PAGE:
Issue Date: September 20, 2004
More sailors want to stay in uniform
Morale is high across military, DoD survey says
By Vince Crawley
Times staff writer
Troops are working longer hours and deploy more often than in the recent past, but a Pentagon survey taken during the height of last autumn’s Iraq insurgency still showed high morale and increased satisfaction with military life.
One key exception: Army soldiers, bearing the brunt of the Iraq campaign, show declining desire to remain in uniform compared with a July 2002 survey, taken during the lull between the Afghanistan and Iraq invasions. Slightly fewer Air Force members also said they were likely to stay in. On the other hand, a growing number of sailors and Marines said they would like to stay in uniform.
An increasing number of troops — 35 percent — also said their spouses or “significant others” want them to leave active duty.
But overall, 50 percent of all service members report being “satisfied with the military way of life,” and another 12 percent said they were “very satisfied.”
Results of the active-duty survey are markedly different from the findings of a recent survey of reservists, taken in May, which showed widespread declining morale in reserve units, regardless of whether they were mobilized.
The Status of Forces Survey is administered regularly by the Defense Manpower Data Center and is used by policy-makers to gauge attitudes of service members.
For example, Pentagon deputy personnel chief Charles Abell said his staff constantly monitors data to look for eroding re-enlistment rates or other signs that the extensive pace of combat deployments is undermining the all-volunteer force. The Iraq operation has involved hundreds of thousands of service members in the largest sustained combat mission since the volunteer force was created at the end of the Vietnam era.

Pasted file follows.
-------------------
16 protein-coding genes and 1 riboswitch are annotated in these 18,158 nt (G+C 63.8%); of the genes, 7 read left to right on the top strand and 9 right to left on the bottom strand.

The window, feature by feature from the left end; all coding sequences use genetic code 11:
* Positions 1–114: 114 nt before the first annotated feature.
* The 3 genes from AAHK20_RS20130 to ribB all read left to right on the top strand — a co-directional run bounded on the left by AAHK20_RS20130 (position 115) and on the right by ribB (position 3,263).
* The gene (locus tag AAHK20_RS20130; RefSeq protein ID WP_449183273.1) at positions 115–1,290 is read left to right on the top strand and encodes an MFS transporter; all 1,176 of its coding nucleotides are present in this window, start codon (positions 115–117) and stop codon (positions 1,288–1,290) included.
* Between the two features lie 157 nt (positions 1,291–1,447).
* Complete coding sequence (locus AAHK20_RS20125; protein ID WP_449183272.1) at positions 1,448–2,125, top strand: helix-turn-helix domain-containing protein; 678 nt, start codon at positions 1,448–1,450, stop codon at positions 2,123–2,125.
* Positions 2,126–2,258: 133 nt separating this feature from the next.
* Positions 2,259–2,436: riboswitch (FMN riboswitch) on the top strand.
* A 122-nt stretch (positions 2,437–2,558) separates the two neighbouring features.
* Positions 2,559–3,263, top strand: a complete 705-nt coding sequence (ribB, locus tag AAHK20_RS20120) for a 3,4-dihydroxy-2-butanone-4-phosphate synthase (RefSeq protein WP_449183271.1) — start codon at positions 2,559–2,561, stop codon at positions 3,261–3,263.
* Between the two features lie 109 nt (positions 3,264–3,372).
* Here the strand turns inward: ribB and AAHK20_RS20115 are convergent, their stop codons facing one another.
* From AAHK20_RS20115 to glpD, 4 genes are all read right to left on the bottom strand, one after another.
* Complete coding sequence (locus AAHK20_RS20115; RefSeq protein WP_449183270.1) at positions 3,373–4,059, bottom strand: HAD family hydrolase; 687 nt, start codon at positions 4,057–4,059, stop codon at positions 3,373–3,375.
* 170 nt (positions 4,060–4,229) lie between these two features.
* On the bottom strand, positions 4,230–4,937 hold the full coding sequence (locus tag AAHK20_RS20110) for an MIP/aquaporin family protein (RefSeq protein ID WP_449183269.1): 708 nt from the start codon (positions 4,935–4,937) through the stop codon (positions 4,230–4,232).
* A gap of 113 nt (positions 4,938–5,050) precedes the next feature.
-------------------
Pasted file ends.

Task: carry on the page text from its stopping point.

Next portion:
Results of the November 2003 survey were provided by the Defense Manpower Data Center at the request of Navy Times. Findings include:
• Overall, 62 percent of service members said they were satisfied “with the military way of life,” while 18 percent were not. The overall satisfaction rate was one percentage point higher than in the July 2002 survey.
However, last fall’s survey showed a slight decline in satisfaction among soldiers, with 56 percent saying they were satisfied and 24 percent saying they were not. Air Force members were the most satisfied, at 71 percent.
• Service members said they worked beyond their “normal duty day” an average of 111 days in the previous year, compared with 87 days in the 12 months before the survey in July 2002.
Soldiers reported working long days most often, an average of 136. Sailors said they worked “overtime” an average of 90.6 days; Marines 124.5 days; and Air Force members an average of 93.9 days. All those figures were significantly higher than in 2002.
• All told, 57 percent of service members said they were “likely” or “very likely” to remain on active duty, versus 58 percent in 2002. Back in 2002, 58 percent of soldiers said they were likely to stay on active duty. That number dropped to 50 percent in last fall’s survey.
• In the 2002 survey, 28 percent of service members said their “spouse, girlfriend or boyfriend” was in favor of their leaving active duty. In the November 2003 survey, on which the question was worded slightly differently, 35 percent said their spouse or “significant other” favored them leaving active duty.
A separate survey of reserve and National Guard personnel conducted in May showed significant declines in key morale indicators, such as willingness to stay in uniform.
The overall percentage of reservists who say they intend to stay in the military dropped from 73 percent to 66 percent over the past year. Figures were even worse for reservists who have served in Iraq, with fewer than half of Army and Marine Corps reserve component members saying they were “likely” or “very likely” to stay in uniform.
Thaat's cause they don't want to leave their buddies behind.
I dont think he was talking about the Greek Navy
(It's an old old joke about the high re-enlistment rate in the Sub force)